There is, of course, one important objection that cannot be sufficiently dealt with in brief, so I will simply gesture toward an answer. The objection is an epistemological one. The ancient Greeks seem to have believed in Mithras in the same way that Christians believed in Christ, relating similar stories to the one that we relate, participating in similar rites. How can we be certain that we are not similarly deluded, if indeed we think the ancient Greeks were deluded? For one thing, we must realize at the outset that the similarity of the stories is what leads to particular uneasiness in this case, though really any epistemological challenge to Christianity could lead to similar uneasiness. It is disorienting to find that a certain ancient people believed something so strikingly similar to what we believe–an ancient pagan god who was worshiped by shepherds in a stable? Epistemologically, however, this is not any different from any encounter with people whose beliefs differ from our own. If (as in the Jimmy Stewart movie “Harvey”) a man believes that his best friend is a six-foot invisible rabbit, this is in a certain respect equally epistemologically threatening to the believing Christian, or really to any person. If someone believes something different from what we believe, then that is frightening because they, like we, have faith, and they, unlike we, are wrong (in our opinion). The question then must fall back upon the foundations of one’s belief: whether the one in whom one has believed is in fact trustworthy. Does Jimmy Stewart have the same grounds for believing in Harvey that Christians do for believing in the story of Christ?
Reassuringly, there is an additional distinction to be made here. Our childhood belief in the tooth fairy or Santa Claus was not the same kind of belief we had in the earth going around the sun. Cultural beliefs, though sometimes held as fact, are perhaps more often held as something in between fact and fiction, objects of cultural rather than intellectual adherence. Pagan cultures did not, to all appearances, “believe in” their mythology in the same way that Christians believe in theirs. Where Christians died at the stake for their one God, various pagan cultures happily incorporated the deities of conquered and conquering cultures. Where Christians struggled intensely to recognize the claims of the philosophers about truth with the historical narrative with which they were provided, in pagan culture philosophy and mythology ignored each other with impunity. Here I draw upon Chesterton’s The Everlasting Man, where he lays out the situation of pagan mythology in relation to pagan philosophy:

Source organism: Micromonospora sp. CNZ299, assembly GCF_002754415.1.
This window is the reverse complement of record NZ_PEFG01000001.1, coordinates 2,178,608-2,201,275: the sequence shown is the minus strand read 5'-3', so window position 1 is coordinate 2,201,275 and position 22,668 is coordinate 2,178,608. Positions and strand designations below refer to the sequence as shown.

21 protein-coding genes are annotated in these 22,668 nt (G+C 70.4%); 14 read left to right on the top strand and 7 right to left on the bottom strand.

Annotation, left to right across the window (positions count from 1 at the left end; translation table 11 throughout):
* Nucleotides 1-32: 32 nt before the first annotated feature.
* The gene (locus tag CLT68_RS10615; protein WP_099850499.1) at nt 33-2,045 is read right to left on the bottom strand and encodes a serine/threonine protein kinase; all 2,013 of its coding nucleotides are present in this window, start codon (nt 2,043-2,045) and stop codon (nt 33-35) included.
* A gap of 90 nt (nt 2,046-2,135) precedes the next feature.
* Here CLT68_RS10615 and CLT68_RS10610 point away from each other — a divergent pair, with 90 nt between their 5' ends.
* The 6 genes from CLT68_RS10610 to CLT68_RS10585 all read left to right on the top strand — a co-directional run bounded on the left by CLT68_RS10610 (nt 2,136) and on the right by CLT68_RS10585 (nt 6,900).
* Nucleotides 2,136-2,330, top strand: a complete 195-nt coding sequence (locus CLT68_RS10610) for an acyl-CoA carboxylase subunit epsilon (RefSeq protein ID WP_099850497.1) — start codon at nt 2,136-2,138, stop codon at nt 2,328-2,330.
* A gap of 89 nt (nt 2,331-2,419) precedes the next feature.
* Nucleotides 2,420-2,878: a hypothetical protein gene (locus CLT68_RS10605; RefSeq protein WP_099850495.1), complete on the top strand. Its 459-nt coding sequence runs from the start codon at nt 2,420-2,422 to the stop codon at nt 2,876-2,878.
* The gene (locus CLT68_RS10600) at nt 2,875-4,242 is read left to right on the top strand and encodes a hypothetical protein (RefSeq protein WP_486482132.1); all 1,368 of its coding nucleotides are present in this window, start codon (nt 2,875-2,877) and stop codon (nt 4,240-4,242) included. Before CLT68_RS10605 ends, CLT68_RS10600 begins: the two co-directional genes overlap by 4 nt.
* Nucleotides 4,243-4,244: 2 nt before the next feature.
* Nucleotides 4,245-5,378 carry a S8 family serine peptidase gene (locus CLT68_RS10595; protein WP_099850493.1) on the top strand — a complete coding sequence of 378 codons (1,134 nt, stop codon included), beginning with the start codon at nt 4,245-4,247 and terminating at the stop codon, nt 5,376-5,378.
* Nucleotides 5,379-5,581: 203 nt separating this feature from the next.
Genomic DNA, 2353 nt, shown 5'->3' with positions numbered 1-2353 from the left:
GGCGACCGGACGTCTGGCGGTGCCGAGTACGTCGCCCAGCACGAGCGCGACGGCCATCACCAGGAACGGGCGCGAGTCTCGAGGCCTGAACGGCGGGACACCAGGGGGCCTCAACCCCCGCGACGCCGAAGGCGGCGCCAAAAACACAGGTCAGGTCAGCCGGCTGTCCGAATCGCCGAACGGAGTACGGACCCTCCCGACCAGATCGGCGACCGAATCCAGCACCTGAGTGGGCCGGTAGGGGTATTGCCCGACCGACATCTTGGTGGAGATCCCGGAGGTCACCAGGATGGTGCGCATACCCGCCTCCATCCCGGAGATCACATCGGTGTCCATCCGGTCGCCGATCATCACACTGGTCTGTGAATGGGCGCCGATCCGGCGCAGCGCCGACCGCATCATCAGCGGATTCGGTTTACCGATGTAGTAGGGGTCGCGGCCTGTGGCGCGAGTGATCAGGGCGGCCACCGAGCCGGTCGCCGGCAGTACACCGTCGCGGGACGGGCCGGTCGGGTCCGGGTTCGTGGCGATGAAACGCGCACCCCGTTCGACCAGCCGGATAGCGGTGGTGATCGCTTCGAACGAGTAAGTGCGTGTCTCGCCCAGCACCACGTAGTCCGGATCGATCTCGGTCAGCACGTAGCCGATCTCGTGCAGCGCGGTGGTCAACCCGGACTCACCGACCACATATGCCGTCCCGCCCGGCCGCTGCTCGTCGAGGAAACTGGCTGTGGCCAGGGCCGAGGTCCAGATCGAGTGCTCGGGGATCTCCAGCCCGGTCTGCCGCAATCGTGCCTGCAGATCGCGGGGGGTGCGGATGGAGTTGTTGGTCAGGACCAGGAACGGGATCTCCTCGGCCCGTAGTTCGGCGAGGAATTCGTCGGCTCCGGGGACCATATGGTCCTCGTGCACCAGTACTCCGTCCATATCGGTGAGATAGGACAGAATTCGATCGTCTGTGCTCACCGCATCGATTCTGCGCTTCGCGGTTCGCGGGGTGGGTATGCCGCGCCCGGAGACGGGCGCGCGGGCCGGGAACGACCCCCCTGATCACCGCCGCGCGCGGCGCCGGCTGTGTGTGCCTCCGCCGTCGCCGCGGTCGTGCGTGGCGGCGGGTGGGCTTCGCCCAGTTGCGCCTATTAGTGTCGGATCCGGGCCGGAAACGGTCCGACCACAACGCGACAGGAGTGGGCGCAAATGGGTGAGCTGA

Polytheism, or that aspect of paganism, was never to the pagan what Catholicism is to the Catholic. It was never a view of the universe satisfying all sides of life; a complete and complex truth with something to say about everything. It was only a satisfaction of one side of the soul of man, even if we call it the religious side; and I think it is truer to call it the imaginative side. But this it did satisfy; in the end it satisfied it to satiety. . . . Precisely because mythology only satisfied one mood, they turned in other moods to something totally different [i.e., philosophy.] But it is very important to realize that it was totally different. It was too different to be inconsistent. It was so alien that it did not clash. While a mob of people were pouring on a public holiday to the feast of Adonis or the games in honor of Apollo, this or that man would prefer to stop at home and think out a little theory about the nature of things. Sometimes his hobby would even take the form of thinking about the nature of God; or even in that sense about the nature of the gods. But he very seldom thought of pitting his nature of the gods against the gods of nature. (The Everlasting Man Part I Ch. 6)
Rather than conflicting with one another, philosophy and religion ran parallel and separate courses (in the main) until the advent of Christianity. The martyrs who died in the arena, the saint who punched someone in the face during the Council of Nicea, even the heretics who burned at the stake were fighting for no mere myth. Instead, they believed that Christianity had introduced something new into the world–something that brought truth and myth together. Christians believed in the truth of their myth in a way that other myth-believers simply did not do, and with the advent of Christianity man came to know a claim about truth that was also a historical reality, bringing the transcendent down to earth like a lightning strike. Nothing like Christianity had ever happened before. And its claims, unlike those of pagan mythology, are based upon faith–not irrational faith, but rather the virtue of faith based in the testimony of credible witnesses.
And what does this mean for my friends and me, rambling over Greek ruins? If we believe that Christianity is not based in pagan myth and we realize that whether one believes in Christianity has little or nothing to do with Christianity’s being anticipated by pagan mythology, then the exploration of the similarities between pagan mythology and Christianity becomes an exhilarating treasure hunt, like tracing out the constellations or searching for the author’s intention in a great novel. Every similarity between the Christian story and stories before it strikes one like an electric shock–here too! At first, the pattern seems random. It seems that lightning sometimes strikes twice–and sometimes a dozen times, as over and over throughout the myths of the pagans the Christian finds the dying and resurrected god. As Chesterton might say, it begins to look like a plot. And the Christian might wonder whether he ought to be surprised at all, or whether, from the beginning of time, something in the heart of man knew the traces of the future, found them carved into the depths of his being and repeating themselves again and again in his dreams until the myth came true.